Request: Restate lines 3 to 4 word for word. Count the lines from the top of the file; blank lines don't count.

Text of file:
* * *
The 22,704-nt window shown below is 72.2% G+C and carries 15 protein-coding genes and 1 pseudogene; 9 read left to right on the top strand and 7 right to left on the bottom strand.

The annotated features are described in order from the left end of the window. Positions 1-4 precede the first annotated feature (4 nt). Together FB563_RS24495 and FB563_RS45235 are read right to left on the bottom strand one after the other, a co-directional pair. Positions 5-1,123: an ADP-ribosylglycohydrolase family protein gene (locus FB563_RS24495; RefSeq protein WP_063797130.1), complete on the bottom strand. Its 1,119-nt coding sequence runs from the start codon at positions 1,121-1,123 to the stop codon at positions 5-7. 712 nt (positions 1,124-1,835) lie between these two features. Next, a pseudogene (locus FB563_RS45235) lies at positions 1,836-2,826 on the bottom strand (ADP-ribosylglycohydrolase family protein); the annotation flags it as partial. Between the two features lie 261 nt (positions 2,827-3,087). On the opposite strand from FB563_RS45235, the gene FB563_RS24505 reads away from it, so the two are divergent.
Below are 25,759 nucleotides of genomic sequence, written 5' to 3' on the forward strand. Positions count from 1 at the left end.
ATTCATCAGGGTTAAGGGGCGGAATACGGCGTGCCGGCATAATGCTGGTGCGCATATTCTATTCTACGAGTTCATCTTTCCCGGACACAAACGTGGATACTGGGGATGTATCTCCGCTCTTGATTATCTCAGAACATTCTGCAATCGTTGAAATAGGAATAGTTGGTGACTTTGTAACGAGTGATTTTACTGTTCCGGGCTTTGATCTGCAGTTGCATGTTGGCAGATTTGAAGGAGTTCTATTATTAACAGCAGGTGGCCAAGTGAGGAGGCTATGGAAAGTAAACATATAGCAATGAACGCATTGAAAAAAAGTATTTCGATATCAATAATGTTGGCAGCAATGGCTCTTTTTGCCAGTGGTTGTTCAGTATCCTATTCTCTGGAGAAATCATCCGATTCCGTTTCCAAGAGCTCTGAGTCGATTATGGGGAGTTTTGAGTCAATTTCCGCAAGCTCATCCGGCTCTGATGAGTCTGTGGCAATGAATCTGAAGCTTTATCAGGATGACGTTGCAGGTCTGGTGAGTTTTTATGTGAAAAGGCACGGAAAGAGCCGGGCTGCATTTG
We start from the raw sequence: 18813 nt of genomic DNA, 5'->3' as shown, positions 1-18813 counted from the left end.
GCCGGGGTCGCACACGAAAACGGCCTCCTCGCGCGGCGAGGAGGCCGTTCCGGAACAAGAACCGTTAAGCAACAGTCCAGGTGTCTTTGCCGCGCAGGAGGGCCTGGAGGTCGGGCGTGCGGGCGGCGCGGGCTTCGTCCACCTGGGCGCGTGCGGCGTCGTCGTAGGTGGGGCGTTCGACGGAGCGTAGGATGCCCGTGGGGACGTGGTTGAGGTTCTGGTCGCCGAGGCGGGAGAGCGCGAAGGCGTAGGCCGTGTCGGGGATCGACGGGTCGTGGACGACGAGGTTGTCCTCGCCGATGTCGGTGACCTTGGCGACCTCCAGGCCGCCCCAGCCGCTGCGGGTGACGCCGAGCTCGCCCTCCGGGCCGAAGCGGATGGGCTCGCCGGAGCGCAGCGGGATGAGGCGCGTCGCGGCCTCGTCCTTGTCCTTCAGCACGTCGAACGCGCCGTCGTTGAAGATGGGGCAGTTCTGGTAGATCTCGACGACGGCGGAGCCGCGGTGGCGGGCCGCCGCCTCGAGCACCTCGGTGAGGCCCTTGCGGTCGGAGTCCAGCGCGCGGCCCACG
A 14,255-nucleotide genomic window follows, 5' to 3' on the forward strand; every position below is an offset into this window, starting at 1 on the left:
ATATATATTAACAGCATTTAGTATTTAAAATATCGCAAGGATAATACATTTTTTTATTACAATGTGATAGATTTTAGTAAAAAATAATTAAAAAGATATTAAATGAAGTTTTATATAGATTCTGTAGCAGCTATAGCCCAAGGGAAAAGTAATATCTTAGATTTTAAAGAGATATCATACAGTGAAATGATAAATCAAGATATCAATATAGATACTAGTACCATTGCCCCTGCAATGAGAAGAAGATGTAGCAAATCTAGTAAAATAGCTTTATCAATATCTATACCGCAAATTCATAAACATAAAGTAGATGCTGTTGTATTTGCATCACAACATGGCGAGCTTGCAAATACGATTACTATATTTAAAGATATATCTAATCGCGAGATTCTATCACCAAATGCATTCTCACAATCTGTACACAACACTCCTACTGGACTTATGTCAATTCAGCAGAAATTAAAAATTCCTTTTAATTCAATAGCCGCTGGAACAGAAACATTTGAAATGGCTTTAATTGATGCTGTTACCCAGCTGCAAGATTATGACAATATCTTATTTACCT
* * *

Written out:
Below are 25,759 nucleotides of genomic sequence, written 5' to 3' on the forward strand. Positions count from 1 at the left end.
ATTCATCAGGGTTAAGGGGCGGAATACGGCGTGCCGGCATAATGCTGGTGCGCATATTCTATTCTACGAGTTCATCTTTCCCGGACACAAACGTGGATACTGGGGATGTATCTCCGCTCTTGATTATCTCAGAACATTCTGCAATCGTTGAAATAGGAATAGTTGGTGACTTTGTAACGAGTGATTTTACTGTTCCGGGCTTTGATCTGCAGTTGCATGTTGGCAGATTTGAAGGAGTTCTATTATTAACAGCAGGTGGCCAAGTGAGGAGGCTATGGAAAGTAAACATATAGCAATGAACGCATTGAAAAAAAGTATTTCGATATCAATAATGTTGGCAGCAATGGCTCTTTTTGCCAGTGGTTGTTCAGTATCCTATTCTCTGGAGAAATCATCCGATTCCGTTTCCAAGAGCTCTGAGTCGATTATGGGGAGTTTTGAGTCAATTTCCGCAAGCTCATCCGGCTCTGATGAGTCTGTGGCAATGAATCTGAAGCTTTATCAGGATGACGTTGCAGGTCTGGTGAGTTTTTATGTGAAAAGGCACGGAAAGAGCCGGGCTGCATTTG